Physicist Knows What Matters

Richard Feynman, father of quantum mechanics, describes how 
to elude complexity in order to understand it. Or something.


Learning curve shortcut:

How To Hypnotize Sea Monkeys

You’re nine and you’ve figured out there’s a lot of stuff being kept secret from you. There’s also a ton of stuff you know for an absolute fact that everybody else is ignoring. You’re surrounded by so much mystery, opportunity and stupidity it’s maddening.
Like a map to Narnia via a suburb of Hades
You know they’re awesome
Your first subject is that girl with the braids

Nine is the threshold of metaphysical awakening, and into your desperate need for mystical knowledge comes the Johnson Smith Company. Their novelty catalog ads are in the back of every super hero comic; unimpugnable proof of honorable business dealings.

The ads have teasers for x-ray glasses and radio pens and your head knows this stuff’s shit but your heart senses there’s something deeper going on. After some brief soul-searching you spring for the fifty cents and wait by the mailbox.

When the catalog arrives, you know you’ve found a map to the grail. On each page of deep, rich, studied chaos are gadgets, gizmos, books and lore that stir profound feelings. You still know the stuff is shit, but it is so forthrightly declared, vastly varied, lavishly illustrated and reasonably priced it’s like an obligation to reward them with your patronage.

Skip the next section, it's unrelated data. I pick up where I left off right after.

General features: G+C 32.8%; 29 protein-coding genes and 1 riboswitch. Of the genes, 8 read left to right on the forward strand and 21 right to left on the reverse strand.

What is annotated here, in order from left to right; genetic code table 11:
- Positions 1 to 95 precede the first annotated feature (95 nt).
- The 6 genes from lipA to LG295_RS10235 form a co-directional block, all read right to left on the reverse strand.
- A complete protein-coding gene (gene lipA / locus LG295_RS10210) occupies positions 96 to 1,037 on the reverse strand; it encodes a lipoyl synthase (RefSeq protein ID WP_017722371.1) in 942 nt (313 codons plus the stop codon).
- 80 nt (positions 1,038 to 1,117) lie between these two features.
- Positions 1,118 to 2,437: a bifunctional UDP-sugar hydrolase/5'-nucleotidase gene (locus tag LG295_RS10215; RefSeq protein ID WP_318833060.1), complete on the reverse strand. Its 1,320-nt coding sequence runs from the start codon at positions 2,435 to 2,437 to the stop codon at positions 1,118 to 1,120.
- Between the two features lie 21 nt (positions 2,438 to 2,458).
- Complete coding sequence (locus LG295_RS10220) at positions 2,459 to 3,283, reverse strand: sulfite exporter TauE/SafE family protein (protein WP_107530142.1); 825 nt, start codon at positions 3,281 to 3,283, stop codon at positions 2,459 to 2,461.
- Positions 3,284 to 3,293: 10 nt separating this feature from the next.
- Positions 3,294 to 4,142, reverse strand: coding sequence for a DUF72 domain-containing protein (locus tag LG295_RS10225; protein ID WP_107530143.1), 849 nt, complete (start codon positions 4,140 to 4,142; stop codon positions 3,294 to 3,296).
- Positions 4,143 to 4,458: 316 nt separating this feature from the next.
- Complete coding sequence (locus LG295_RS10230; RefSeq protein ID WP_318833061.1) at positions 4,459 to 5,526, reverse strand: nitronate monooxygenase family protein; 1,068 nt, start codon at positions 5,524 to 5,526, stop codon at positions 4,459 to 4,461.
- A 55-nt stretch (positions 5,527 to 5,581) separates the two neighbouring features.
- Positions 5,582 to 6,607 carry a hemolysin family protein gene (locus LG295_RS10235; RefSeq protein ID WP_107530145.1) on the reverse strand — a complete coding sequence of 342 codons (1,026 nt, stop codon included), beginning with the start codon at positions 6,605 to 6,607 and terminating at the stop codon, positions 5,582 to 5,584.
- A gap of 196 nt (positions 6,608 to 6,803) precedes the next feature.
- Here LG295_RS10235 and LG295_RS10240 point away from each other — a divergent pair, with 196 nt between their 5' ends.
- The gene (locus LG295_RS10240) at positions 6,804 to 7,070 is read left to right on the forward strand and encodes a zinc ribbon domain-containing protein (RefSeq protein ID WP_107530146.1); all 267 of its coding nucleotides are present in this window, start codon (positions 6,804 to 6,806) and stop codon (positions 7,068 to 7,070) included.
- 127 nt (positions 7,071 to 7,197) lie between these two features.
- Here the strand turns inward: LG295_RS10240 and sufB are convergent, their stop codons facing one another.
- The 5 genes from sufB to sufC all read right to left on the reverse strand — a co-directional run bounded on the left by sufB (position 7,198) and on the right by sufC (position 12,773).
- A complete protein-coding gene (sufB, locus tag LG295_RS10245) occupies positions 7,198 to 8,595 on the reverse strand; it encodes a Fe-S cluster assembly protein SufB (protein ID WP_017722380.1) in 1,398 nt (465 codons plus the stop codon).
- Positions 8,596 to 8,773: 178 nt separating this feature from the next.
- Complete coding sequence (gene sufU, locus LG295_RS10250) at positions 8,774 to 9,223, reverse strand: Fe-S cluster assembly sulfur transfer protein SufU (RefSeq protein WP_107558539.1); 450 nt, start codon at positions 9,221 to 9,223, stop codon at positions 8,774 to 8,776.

Of COURSE they won’t work. That’s not the point.
In so doing, you enter the revealed world of consumerism. Transactional awareness is born; each dime has a newly distinct meaning and each carefully chosen purchase is weighed against the complicit bullshit that commanded your attention versus the intrinsic value of the object itself. Full awareness you’re being gulled is measured in token for the materialized evidence of your need to be gulled. Johnson Smith and Company knew every inch of the gullibility terrain, and they took you straight to it, like Oz cheerfully yanking open the curtain.

It’s good to see the Johnson Smith Company still thriving, with a robust website and a Better Business Bureau A+ rating. They still carry stuff they had 50 years ago but have shed their formerly demure prurient offerings for borderline porn and feature the like of infomercial gadgetry and Star Trek phasers. “Live long and prosper” suits this iconic company. Metaphysics of this order shouldn’t be left to amateurs.

Oh, No He Dih-int.

This doesn’t seem to fall into the fiction category.
Grisham writes law fictions.
Since it doesn’t look like fiction, the author attribution must be a hoax.
And anyway, if it’s factual, it’s probably just a yawn.